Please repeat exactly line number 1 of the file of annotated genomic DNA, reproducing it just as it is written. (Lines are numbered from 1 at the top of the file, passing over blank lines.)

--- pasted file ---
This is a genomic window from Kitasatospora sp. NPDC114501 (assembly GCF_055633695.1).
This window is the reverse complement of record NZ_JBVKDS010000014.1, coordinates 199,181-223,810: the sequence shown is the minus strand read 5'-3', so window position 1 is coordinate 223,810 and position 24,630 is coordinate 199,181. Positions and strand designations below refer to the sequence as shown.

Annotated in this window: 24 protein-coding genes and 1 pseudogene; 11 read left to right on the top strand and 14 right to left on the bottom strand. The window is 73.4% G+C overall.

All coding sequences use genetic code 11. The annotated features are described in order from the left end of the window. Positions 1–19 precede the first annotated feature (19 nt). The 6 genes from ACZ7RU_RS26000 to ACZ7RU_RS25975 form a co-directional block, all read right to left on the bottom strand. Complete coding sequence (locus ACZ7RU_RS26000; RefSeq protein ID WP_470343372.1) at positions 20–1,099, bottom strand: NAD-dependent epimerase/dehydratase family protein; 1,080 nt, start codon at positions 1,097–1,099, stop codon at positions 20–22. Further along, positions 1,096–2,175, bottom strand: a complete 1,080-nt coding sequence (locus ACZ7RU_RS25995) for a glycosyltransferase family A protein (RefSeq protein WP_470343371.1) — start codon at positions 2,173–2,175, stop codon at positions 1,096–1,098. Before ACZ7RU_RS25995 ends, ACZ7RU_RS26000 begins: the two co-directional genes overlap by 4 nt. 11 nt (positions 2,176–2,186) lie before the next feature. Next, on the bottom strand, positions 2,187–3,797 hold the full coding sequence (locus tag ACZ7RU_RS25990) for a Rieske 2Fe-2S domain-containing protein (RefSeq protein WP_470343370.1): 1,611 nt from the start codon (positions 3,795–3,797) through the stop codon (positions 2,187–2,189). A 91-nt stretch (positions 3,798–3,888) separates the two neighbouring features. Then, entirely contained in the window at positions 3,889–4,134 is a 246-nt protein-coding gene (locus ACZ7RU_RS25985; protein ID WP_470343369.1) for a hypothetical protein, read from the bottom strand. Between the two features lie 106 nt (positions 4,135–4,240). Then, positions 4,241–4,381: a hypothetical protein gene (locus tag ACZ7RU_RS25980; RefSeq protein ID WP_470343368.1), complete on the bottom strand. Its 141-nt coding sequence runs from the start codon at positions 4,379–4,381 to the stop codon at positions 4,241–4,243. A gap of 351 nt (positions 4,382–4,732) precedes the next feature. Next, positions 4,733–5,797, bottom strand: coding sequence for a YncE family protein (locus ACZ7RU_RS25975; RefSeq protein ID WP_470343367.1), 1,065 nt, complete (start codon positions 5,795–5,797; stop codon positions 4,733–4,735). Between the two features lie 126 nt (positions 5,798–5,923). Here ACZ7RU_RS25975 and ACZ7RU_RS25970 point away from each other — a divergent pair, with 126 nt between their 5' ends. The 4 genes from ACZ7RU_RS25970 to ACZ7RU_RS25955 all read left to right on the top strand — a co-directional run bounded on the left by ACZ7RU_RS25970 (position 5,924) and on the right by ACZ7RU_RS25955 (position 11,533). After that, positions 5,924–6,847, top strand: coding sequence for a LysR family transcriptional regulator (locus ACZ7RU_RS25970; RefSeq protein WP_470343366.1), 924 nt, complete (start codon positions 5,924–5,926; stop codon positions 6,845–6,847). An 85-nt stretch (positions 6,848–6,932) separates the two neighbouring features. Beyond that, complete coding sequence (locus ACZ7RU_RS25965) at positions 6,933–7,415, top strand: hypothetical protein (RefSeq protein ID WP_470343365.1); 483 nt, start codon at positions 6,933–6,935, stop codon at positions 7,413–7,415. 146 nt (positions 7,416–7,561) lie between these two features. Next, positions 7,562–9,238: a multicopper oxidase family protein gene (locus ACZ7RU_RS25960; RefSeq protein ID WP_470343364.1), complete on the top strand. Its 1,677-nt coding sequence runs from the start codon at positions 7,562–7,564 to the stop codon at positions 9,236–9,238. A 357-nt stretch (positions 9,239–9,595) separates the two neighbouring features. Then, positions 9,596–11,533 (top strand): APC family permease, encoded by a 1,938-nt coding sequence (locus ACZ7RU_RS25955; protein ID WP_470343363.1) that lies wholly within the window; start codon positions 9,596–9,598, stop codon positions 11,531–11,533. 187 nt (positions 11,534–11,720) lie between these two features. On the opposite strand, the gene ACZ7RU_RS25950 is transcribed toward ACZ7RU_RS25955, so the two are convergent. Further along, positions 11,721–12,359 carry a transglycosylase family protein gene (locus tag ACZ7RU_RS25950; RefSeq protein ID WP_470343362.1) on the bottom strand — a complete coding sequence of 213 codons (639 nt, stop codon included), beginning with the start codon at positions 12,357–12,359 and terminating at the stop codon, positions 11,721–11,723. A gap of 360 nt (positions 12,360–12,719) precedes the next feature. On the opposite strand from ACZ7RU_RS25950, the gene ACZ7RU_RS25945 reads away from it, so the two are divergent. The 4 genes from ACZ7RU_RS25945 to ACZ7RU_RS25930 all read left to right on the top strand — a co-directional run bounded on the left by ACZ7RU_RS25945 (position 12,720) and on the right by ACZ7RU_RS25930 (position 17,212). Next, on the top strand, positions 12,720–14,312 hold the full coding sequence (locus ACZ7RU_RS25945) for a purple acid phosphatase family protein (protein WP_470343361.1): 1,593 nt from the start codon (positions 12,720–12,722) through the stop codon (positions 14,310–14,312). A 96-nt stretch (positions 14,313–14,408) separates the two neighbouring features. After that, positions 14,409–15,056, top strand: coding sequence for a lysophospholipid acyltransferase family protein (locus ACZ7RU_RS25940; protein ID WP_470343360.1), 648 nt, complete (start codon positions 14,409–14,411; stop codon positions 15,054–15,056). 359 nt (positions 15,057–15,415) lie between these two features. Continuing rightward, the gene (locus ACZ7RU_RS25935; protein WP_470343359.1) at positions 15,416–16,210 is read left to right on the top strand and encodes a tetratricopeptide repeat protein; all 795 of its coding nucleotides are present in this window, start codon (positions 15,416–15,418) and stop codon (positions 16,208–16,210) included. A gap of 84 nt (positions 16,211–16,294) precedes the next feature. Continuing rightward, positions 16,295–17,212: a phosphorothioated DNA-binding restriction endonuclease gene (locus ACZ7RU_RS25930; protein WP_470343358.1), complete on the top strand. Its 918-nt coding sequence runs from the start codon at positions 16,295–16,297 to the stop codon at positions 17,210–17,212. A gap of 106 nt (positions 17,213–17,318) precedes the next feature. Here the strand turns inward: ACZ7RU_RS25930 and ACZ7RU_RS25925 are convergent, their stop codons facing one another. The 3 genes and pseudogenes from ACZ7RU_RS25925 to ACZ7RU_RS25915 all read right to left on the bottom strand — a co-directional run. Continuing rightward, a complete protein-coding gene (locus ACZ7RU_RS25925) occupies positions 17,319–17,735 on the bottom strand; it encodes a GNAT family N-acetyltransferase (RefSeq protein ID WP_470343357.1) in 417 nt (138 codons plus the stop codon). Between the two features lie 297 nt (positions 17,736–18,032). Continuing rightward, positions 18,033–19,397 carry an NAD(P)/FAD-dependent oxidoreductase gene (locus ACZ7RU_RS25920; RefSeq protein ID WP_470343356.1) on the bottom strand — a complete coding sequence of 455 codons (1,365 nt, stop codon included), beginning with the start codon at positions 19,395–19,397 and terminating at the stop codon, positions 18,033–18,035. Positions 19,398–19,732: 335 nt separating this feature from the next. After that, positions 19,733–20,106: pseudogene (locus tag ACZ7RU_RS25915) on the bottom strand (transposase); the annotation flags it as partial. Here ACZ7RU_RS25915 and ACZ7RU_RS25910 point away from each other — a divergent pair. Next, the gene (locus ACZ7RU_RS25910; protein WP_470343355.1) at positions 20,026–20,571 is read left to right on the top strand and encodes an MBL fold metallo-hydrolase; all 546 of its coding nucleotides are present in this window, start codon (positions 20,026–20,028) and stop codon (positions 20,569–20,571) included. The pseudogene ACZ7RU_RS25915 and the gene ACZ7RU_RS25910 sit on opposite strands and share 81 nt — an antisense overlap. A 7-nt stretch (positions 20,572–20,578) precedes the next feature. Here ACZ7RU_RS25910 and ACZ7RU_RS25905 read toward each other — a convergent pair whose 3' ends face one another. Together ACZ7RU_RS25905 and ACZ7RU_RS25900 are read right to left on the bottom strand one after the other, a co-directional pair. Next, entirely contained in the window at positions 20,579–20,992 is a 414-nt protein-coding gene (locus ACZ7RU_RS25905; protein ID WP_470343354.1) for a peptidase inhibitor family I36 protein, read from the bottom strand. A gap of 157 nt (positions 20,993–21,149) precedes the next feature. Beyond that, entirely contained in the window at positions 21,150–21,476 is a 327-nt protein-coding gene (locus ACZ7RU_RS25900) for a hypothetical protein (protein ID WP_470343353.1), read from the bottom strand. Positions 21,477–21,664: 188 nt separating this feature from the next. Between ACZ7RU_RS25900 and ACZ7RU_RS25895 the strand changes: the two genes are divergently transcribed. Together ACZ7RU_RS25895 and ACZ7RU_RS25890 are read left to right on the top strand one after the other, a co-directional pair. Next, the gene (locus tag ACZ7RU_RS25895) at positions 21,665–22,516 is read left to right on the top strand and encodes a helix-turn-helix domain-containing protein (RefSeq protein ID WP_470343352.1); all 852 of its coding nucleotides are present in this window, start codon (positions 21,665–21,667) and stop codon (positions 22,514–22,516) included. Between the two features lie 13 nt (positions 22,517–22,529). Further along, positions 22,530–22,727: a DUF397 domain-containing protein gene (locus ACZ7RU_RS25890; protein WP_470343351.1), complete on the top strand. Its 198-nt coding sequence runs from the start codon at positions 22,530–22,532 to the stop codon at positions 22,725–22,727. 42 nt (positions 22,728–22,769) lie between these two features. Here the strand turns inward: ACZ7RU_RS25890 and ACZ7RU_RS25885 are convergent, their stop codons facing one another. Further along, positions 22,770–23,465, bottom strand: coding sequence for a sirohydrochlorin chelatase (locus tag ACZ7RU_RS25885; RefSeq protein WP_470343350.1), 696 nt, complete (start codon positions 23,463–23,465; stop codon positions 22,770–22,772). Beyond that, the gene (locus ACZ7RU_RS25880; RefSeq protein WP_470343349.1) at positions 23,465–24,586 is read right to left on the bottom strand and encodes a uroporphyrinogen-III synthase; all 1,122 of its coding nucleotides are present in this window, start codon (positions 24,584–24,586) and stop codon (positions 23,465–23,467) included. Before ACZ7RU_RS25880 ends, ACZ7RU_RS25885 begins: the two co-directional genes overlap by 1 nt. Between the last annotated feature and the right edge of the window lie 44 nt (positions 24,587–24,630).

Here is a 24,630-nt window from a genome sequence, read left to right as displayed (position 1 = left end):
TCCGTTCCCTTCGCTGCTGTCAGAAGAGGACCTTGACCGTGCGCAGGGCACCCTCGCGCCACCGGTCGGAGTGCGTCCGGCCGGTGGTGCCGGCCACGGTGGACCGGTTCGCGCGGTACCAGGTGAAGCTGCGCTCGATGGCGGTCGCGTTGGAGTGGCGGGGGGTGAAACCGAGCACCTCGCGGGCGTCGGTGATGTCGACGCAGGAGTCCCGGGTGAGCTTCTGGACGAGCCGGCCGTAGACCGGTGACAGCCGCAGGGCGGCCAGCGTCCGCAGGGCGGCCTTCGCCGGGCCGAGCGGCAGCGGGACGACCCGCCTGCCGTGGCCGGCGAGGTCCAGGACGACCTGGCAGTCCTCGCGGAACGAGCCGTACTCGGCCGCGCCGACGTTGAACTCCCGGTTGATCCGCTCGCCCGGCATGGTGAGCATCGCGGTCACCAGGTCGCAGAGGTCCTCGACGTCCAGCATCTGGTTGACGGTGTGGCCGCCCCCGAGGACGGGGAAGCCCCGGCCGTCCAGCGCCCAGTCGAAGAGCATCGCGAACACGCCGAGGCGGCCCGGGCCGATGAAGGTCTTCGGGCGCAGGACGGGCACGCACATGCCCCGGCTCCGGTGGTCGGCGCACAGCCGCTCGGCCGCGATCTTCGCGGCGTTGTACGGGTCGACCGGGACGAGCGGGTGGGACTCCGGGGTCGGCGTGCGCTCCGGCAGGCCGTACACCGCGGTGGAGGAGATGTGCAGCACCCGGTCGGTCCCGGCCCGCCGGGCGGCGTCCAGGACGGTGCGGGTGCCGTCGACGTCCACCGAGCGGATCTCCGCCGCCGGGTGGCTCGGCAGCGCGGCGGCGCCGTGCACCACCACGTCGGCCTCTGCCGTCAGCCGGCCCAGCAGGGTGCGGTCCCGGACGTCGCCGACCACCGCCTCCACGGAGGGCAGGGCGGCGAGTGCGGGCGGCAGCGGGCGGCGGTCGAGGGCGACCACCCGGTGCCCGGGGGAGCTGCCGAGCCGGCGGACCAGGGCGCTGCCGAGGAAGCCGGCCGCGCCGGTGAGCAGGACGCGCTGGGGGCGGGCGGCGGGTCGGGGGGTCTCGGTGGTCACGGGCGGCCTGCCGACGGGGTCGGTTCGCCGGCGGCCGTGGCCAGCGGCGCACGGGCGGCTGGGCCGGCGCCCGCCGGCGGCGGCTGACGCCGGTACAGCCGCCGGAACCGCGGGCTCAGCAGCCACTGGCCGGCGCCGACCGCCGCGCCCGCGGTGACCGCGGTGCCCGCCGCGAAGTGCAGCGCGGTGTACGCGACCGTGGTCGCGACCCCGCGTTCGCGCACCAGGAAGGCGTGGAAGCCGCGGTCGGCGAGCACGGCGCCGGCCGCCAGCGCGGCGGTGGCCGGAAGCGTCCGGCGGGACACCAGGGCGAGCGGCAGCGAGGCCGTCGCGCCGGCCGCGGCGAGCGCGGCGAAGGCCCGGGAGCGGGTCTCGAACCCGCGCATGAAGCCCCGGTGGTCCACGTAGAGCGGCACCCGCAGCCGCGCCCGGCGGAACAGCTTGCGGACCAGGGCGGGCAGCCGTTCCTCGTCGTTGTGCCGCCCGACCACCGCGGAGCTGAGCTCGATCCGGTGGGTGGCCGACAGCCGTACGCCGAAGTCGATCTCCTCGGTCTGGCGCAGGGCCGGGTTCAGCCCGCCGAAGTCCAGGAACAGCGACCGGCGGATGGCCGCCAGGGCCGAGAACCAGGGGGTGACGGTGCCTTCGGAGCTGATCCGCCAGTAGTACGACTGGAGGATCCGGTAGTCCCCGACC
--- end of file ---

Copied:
This is a genomic window from Kitasatospora sp. NPDC114501 (assembly GCF_055633695.1).